A painkiller a day..
...may drive you closer to the clinic, discovers Chesta Wadhwani. Read onhealth and fitness Updated: Dec 20, 2008 21:30 IST
A stubborn cold or a tearing body ache, in the middle of office hours or just before an exam is often self treated with paracetemols (pain killers). Result: temporary relief. And when the pills wear out, the body starts to hurt again. A visit to a doctor can set things right. But at most times, flu, a small wound or an insect bite are medicated at home.
“There are instances when patients turn up with cracked feet which need immediate attention. After giving up on the very many creams, they see a doctor. But what the patients choose to ignore is that the right treatment could have saved them of the troublesome infection,” says Dr Romil Mehta.
Only a symptom
Fever is another condition which is ignored initially. It is self-medicated with paracetamols like Crocin and Metacin. Mehta says that fever is only a symptom of diseases like malaria, dengue, or leptopyrosis. “One must visit the doctor for there could be larger issues. The frequent intake of a particular painkiller makes the body immune to it. Eventually, it masks the disease, and in due course, weakens the resistance of the body, ” he explains. “The doctor then has to prescribe a heavier antibiotic which by far is not good for the body.”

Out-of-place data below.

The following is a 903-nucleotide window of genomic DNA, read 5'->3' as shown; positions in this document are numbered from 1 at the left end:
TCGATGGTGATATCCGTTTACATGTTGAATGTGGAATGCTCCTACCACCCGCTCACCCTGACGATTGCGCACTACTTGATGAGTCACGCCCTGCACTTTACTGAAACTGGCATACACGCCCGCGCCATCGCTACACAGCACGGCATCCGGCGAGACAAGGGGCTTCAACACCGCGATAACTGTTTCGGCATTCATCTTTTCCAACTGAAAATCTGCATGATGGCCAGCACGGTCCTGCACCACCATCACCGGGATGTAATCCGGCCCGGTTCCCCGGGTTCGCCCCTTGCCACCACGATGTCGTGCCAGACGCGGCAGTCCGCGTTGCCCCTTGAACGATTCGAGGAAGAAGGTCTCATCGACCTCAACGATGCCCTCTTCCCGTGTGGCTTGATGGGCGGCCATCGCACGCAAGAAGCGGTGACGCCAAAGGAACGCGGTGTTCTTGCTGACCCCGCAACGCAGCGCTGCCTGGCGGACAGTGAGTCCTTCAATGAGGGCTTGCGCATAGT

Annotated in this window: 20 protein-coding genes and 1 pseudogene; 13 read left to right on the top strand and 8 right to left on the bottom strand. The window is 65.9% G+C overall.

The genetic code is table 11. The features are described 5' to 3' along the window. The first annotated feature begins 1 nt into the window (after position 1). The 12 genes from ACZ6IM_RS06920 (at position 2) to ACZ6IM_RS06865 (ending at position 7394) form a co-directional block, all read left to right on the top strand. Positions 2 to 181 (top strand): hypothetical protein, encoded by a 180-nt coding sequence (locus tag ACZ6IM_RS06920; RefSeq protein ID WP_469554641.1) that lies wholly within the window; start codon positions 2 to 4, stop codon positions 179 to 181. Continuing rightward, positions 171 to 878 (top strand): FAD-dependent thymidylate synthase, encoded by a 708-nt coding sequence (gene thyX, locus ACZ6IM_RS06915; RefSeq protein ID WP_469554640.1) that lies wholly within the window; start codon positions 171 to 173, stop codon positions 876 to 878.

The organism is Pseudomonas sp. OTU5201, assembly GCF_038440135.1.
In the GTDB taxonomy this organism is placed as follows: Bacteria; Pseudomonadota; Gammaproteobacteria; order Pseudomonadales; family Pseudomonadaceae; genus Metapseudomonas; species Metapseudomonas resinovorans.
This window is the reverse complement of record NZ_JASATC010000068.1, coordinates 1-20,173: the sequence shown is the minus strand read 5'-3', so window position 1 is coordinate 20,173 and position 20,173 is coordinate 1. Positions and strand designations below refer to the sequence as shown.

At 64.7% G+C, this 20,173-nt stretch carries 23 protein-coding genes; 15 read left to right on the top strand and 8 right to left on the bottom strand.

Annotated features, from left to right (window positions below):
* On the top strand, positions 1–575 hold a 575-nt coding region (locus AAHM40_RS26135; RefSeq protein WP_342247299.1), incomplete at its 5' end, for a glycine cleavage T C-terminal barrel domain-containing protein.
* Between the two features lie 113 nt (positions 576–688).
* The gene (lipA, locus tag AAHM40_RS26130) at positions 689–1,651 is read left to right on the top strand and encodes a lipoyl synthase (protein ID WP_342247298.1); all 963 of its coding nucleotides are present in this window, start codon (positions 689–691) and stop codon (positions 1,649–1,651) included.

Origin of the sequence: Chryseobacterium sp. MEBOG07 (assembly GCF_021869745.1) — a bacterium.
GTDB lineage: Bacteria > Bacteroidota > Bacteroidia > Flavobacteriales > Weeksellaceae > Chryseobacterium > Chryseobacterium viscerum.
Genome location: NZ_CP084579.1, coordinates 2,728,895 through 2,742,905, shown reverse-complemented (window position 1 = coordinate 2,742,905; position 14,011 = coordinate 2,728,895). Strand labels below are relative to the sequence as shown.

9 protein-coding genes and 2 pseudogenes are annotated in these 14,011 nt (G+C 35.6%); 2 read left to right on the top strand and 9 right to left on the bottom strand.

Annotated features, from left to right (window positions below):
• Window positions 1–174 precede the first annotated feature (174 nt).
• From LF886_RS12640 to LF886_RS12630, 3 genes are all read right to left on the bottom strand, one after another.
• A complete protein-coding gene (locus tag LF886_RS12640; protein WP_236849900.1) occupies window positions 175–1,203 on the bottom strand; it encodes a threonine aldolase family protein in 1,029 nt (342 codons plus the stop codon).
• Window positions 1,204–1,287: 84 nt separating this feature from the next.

The reasons behind self-medication vary from those who wish to avoid blood tests, unwanted antibiotics, to long hours at the clinic, or even a heavy fee.
Apart from using home remedies like inhaling steam, drinking kadah, adding haldi to milk, the Internet too helps source self-medication treatments.
Mehta cites the example of a patient who would throw up every night. Before consulting him, he consumed antacids for four months. Turned out the patient was suffering from hiatus hernia. Mehta admits that ordinary painkillers can be taken but only up to a point.. after that, the medication ought to be left to the doctor’s prescription.